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Dublin: 11°C Monday 8 August 2022

Julien Mercille: Liberals are wrong to cheer on Trump's bombs

Boosting humanitarian aid and taking in more refugees would be more effective in alleviating suffering, writes Julien Mercille.

Julien Mercille Associate professor, UCD

HERE WE GO again. The US is bombing the Middle East, and everybody’s cheering.

But consider this. Last year, the US dropped 26,172 bombs on seven countries: Syria got 12,192 bombs, Iraq 12,095, and Afghanistan, Libya, Yemen, Somalia and Pakistan got the rest.

In 2015, the US dropped a total of 23,144 bombs. And one could go on and on.

What about Tomahawk missiles?

Trump fired 59 at Syria, but there’s nothing new to this. Since 1991, US and UK forces have used the missiles multiple times. A sample:

  • 288 missiles on Iraq in 1991
  • 330 on Iraq in 1998
  • 50 on Afghanistan in 2001
  • 725 on Iraq in 2003
  • 124 on Libya in 2011
  • 47 on Syria in 2014

Just imagine the complete hysteria in the West if those numbers had been launched by Russia.

What has been the result of all this bombing?

More destruction and more terrorism. Iraq is destroyed. Syria is destroyed. Libya and Afghanistan too. Destroying Iraq has contributed to making Syria an even bigger mess and led to the emergence of the so-called Islamic State (ISIS), one of the most savage terrorist groups out there.

ISIS came out of the destruction caused by the Iraq War. Some Iraqi insurgents who later became ISIS leaders were incarcerated and radicalised in an American prison in Iraq called Camp Bucca for a few years during the occupation, as the Washington Post has reported.

Also, the invasion of Iraq increased terrorism sevenfold globally, as a New York University study found. Clearly, bombing other countries fosters a terrorist response.

But the West is still gung ho about bombing

EU leaders agreed with Trump’s strike, Angela Merkel and Francois Hollande agreed, even Canada’s supposedly progressive Justin Trudeau said he “fully supports” the strike. And of course, Hillary Clinton also supported it, calling on the military to destroy Assad’s air fields.

Likewise for liberal commentators, examples of which are given in the video clips here.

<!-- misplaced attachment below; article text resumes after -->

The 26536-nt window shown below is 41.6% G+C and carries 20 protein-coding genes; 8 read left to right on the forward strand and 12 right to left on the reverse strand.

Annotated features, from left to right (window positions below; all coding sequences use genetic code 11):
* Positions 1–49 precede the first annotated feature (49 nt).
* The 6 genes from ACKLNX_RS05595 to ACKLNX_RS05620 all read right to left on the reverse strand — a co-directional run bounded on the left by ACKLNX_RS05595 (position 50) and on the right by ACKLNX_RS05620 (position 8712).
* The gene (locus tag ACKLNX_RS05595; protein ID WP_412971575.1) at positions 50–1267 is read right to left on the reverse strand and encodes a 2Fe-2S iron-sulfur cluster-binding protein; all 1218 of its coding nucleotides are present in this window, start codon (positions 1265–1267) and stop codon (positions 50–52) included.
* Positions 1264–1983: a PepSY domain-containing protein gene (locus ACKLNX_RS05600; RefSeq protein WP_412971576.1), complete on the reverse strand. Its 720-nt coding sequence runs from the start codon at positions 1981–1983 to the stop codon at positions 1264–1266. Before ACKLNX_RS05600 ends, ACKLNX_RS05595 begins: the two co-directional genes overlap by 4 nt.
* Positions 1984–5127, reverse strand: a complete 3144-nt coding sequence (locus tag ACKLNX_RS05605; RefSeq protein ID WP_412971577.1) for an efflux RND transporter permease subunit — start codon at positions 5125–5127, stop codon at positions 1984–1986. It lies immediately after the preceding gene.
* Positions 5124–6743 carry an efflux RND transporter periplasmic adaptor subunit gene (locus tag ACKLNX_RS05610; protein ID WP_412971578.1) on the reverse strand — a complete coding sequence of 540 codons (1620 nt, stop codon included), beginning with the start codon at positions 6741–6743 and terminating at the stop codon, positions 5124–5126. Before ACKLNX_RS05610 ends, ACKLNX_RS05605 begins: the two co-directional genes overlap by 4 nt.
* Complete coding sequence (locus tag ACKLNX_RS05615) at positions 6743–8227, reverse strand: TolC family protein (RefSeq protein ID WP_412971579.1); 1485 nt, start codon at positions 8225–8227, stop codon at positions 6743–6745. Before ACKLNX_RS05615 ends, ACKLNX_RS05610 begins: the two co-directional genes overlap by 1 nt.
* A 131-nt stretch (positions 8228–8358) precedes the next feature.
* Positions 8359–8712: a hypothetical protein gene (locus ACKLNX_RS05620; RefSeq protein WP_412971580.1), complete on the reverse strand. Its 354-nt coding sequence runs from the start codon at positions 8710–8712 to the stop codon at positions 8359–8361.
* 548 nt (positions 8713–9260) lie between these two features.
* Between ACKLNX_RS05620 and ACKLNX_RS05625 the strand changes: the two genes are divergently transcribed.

Perhaps the most orgasmic description of the strikes came from Brian Williams on MSNBC, who described the strikes as such:

We see these beautiful pictures at night from the decks of these two US Navy vessels… I am tempted to quote the great Leonard Cohen, ‘I’m guided by the beauty of our weapons’… they are beautiful pictures of fearsome armaments.

The New York Times ran a piece entitled “On Syria Attack, Trump’s Heart Came First”. Here in Ireland, Fintan O’Toole wrote that “Trump did the right thing” by bombing Syria.

What are the other options?

Those who oppose military solutions are always asked: “But what would you do instead?”

For a start, it is important to avoid bombing and to keep the military out of it. If that had been done in previous years, a lot of the problems we face now may never have arisen.

Then, the key is to negotiate with Russia and the other parties involved. Diplomacy and negotiation are the only ways to address problems in Syria. Sure, that won’t be easy since we have three megalomaniacs in the room: Trump, Putin and Assad.

But deals can be struck. In 2012, Russia did propose such a deal that would have removed Assad and basically solved the crisis. Was Russia sincere in its offer? We don’t know, because the US rejected it out of hand without even trying.

Aid and refugees

Also, boosting humanitarian aid and taking in more refugees would be very effective in alleviating suffering as well, as aid groups have outlined. But Trump proposed to cut aid budgets and tried to implement a ban on Syrians coming into the US.

Now if all that is still not convincing to liberals, they should try to answer the following questions: What do you do when the US invades Iraq and kills hundreds of thousands of people like it did recently? In that case, is Iraq entitled to bomb Washington and New York “to send a message” that those war crimes won’t be tolerated? If not, why not?

Some might say that “chemical weapons are worse than anything”. Yes they’re horrible, as shown by the pictures of the 70 people killed, including children.

But is this worse than the US airstrike that killed more than 200 people in Mosul a few days ago, one of the worst US bombing of civilians in 25 years? And is it worse than when Israel kills thousands of Palestinians, hundreds of which women and children (here and here)? Should Trump bomb Israel “to send a message?”

No, he shouldn’t. And it’s the same thing for Syria.

Julien Mercille is an associate professor at University College Dublin. Twitter: @JulienMercille.

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About the author:

Julien Mercille  / Associate professor, UCD

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